By Nikhita Venugopal
I was 10 when I first met Albert. It was 2000 and I was standing at the door of an unfamiliar home, clutching a notebook, a pencil and a textbook on French language, and hiding behind my older brother. An elderly Indian man opened the door. He had a slight hunch and was just a few inches taller than I, bald except for flecks of gray near his temples. A pair of gold-rimmed spectacles rested on his hook-shaped nose. He looked mildly surprised to see us, but pleased nonetheless.
This was Albert and I was there to learn French from him. My middle school required that I learn a new language, but a few months into class it became apparent that I was rubbish at it. Albert had tutored my brother a few years earlier and my parents were hoping to continue the tradition.
Albert was a professor at St. Joseph’s College in Bangalore, India, before he retired and settled down as a part-time tutor for children in the neighborhood. He had stopped tutoring the year before and was hesitant to take on a beginner like myself. But he knew my family well and so he conceded, starting a twice-a-week regimen of classes that continued for almost six years.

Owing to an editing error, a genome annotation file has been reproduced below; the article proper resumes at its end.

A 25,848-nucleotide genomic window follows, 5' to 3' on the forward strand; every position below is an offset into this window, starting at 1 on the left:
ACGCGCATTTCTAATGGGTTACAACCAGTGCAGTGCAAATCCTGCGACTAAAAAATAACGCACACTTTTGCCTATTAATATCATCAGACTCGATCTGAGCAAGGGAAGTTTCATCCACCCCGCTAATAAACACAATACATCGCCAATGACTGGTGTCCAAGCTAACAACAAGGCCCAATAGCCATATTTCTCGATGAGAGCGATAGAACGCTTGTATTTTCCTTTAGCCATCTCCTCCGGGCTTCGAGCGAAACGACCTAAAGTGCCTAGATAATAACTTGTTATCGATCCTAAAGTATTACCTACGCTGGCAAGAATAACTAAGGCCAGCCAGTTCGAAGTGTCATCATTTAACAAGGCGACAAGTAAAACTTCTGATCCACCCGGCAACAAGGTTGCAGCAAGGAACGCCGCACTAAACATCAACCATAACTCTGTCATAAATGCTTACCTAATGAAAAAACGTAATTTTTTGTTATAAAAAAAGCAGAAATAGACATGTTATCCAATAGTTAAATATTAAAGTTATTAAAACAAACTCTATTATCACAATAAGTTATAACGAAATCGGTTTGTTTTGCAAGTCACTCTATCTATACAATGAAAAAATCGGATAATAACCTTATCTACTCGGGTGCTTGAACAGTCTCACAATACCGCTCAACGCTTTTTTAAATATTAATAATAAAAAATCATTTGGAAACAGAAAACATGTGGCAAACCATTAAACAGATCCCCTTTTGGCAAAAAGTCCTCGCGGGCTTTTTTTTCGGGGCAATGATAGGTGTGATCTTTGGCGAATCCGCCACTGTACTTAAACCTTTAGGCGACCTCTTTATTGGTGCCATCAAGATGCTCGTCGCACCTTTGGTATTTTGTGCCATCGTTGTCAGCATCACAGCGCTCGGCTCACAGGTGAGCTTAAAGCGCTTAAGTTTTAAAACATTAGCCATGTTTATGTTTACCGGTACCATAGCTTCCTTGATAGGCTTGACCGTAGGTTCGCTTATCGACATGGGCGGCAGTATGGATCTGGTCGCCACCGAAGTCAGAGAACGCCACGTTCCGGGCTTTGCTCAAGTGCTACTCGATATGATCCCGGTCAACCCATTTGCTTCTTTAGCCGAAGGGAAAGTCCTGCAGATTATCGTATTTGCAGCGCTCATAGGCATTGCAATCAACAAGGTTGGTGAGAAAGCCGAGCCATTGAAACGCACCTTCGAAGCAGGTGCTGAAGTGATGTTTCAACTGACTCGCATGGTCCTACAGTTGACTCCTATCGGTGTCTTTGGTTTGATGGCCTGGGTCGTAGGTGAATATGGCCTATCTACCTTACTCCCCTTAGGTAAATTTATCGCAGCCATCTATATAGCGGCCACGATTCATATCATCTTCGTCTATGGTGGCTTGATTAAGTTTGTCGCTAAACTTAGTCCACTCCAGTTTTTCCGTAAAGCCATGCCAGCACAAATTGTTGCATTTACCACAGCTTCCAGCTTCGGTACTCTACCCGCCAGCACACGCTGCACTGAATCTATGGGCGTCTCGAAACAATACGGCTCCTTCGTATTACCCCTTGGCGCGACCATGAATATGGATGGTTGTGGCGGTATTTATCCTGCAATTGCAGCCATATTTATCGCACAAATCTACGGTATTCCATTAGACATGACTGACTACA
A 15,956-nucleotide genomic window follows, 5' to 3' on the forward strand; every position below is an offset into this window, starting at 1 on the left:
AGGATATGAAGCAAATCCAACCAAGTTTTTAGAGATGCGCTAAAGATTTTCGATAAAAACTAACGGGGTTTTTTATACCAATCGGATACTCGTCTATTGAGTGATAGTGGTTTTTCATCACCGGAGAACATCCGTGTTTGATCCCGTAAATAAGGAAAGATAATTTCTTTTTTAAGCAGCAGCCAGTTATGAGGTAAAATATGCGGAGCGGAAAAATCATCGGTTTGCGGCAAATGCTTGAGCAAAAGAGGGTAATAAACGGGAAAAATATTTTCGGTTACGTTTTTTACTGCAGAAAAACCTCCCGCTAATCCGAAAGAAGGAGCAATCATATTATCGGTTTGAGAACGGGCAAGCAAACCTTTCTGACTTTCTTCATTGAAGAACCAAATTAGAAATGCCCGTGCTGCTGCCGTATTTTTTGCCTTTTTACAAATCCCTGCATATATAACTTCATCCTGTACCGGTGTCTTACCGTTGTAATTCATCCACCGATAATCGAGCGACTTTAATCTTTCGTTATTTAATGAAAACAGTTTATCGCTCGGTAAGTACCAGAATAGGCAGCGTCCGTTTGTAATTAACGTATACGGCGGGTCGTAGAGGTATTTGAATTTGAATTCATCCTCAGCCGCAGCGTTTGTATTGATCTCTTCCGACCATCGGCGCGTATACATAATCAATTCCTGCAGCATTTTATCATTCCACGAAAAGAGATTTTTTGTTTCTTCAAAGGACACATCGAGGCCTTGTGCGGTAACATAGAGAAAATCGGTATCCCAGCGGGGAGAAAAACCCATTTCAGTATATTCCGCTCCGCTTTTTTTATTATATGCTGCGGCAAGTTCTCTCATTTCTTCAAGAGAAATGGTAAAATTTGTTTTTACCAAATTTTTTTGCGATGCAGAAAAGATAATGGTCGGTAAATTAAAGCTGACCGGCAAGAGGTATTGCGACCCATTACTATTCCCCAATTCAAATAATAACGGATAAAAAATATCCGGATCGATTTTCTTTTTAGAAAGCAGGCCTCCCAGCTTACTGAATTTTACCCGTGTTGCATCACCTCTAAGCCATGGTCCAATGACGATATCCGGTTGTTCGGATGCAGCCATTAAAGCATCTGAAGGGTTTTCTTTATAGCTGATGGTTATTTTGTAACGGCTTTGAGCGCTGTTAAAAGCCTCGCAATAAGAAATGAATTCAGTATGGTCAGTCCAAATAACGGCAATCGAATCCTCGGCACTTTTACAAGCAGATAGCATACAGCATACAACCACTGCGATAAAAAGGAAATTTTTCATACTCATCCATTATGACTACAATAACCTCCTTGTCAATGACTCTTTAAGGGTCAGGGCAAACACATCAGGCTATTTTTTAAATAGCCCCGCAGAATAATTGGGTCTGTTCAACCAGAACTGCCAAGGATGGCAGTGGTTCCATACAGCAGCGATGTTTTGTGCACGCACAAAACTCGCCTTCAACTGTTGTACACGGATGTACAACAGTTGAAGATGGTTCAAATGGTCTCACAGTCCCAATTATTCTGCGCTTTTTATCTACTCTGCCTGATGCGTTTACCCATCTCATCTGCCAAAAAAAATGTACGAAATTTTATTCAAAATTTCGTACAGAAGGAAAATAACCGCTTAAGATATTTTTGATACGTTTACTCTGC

Albert lived alone on a quiet residential street lined with squat Old-Bangalore bungalows. His modest one story-home smelled like cough drops and dust. In the living room, a large brown couch rested against a cream colored wall with a yellowish tinge. Knick-knacks and magazines packed every corner, neatly arranged in showcases and piled under the coffee table. An old transistor radio, still in working condition, was perched on a table by the window.
This was where Albert and I would go over verbs, tenses, vocabulary and dictation.
“Now repeat after me: Je suis, Tu es, Il est, Elle est,” he would say, patiently.
But we usually digressed to topics beyond French verbs. We chatted about Lance Armstrong and ‘Funny Girl,’ his favorite musical. Albert talked about his brother and closest surviving relative, who lived in Australia. He would tell me about the years he spent studying French in Paris. He complained about the stray white cat that would slip through his window and curl up on his bed.
“That damn cat!”